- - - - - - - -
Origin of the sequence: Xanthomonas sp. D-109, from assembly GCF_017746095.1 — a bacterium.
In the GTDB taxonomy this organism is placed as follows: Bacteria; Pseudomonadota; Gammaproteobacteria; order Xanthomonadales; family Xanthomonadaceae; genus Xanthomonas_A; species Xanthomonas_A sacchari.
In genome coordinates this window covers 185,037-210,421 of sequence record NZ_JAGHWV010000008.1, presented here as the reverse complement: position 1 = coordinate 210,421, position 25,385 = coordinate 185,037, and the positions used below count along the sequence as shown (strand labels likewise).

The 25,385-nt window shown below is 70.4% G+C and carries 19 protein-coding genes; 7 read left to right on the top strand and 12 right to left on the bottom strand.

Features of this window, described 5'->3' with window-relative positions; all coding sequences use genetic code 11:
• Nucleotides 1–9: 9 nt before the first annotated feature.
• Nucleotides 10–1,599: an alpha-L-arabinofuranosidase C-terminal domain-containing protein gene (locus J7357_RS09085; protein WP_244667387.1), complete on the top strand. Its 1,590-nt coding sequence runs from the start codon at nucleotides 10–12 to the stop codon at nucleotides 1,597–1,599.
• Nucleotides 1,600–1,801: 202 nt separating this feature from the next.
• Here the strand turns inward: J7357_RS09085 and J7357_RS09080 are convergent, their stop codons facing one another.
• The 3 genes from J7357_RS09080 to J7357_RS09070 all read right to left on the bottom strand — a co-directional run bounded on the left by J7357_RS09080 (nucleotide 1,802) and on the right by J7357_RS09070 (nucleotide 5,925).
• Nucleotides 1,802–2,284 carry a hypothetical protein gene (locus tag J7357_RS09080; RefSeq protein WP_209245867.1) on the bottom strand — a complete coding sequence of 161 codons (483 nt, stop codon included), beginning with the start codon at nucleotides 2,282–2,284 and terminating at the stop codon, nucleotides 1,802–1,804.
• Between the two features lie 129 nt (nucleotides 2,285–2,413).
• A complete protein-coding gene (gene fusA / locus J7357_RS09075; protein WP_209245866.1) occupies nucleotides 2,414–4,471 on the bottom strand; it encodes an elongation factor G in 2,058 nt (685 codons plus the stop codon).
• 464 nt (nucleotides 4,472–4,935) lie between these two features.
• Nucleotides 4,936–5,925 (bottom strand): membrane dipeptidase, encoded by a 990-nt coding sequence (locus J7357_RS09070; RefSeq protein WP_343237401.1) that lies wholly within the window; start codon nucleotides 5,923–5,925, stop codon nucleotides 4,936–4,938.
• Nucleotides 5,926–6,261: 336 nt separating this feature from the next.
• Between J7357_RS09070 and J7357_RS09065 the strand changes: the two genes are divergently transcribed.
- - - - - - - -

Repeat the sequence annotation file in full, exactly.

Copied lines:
Origin of the sequence: Xanthomonas sp. D-109, from assembly GCF_017746095.1 — a bacterium.
In the GTDB taxonomy this organism is placed as follows: Bacteria; Pseudomonadota; Gammaproteobacteria; order Xanthomonadales; family Xanthomonadaceae; genus Xanthomonas_A; species Xanthomonas_A sacchari.
In genome coordinates this window covers 185,037-210,421 of sequence record NZ_JAGHWV010000008.1, presented here as the reverse complement: position 1 = coordinate 210,421, position 25,385 = coordinate 185,037, and the positions used below count along the sequence as shown (strand labels likewise).

The 25,385-nt window shown below is 70.4% G+C and carries 19 protein-coding genes; 7 read left to right on the top strand and 12 right to left on the bottom strand.

Features of this window, described 5'->3' with window-relative positions; all coding sequences use genetic code 11:
• Nucleotides 1–9: 9 nt before the first annotated feature.
• Nucleotides 10–1,599: an alpha-L-arabinofuranosidase C-terminal domain-containing protein gene (locus J7357_RS09085; protein WP_244667387.1), complete on the top strand. Its 1,590-nt coding sequence runs from the start codon at nucleotides 10–12 to the stop codon at nucleotides 1,597–1,599.
• Nucleotides 1,600–1,801: 202 nt separating this feature from the next.
• Here the strand turns inward: J7357_RS09085 and J7357_RS09080 are convergent, their stop codons facing one another.
• The 3 genes from J7357_RS09080 to J7357_RS09070 all read right to left on the bottom strand — a co-directional run bounded on the left by J7357_RS09080 (nucleotide 1,802) and on the right by J7357_RS09070 (nucleotide 5,925).
• Nucleotides 1,802–2,284 carry a hypothetical protein gene (locus tag J7357_RS09080; RefSeq protein WP_209245867.1) on the bottom strand — a complete coding sequence of 161 codons (483 nt, stop codon included), beginning with the start codon at nucleotides 2,282–2,284 and terminating at the stop codon, nucleotides 1,802–1,804.
• Between the two features lie 129 nt (nucleotides 2,285–2,413).
• A complete protein-coding gene (gene fusA / locus J7357_RS09075; protein WP_209245866.1) occupies nucleotides 2,414–4,471 on the bottom strand; it encodes an elongation factor G in 2,058 nt (685 codons plus the stop codon).
• 464 nt (nucleotides 4,472–4,935) lie between these two features.
• Nucleotides 4,936–5,925 (bottom strand): membrane dipeptidase, encoded by a 990-nt coding sequence (locus J7357_RS09070; RefSeq protein WP_343237401.1) that lies wholly within the window; start codon nucleotides 5,923–5,925, stop codon nucleotides 4,936–4,938.
• Nucleotides 5,926–6,261: 336 nt separating this feature from the next.
• Between J7357_RS09070 and J7357_RS09065 the strand changes: the two genes are divergently transcribed.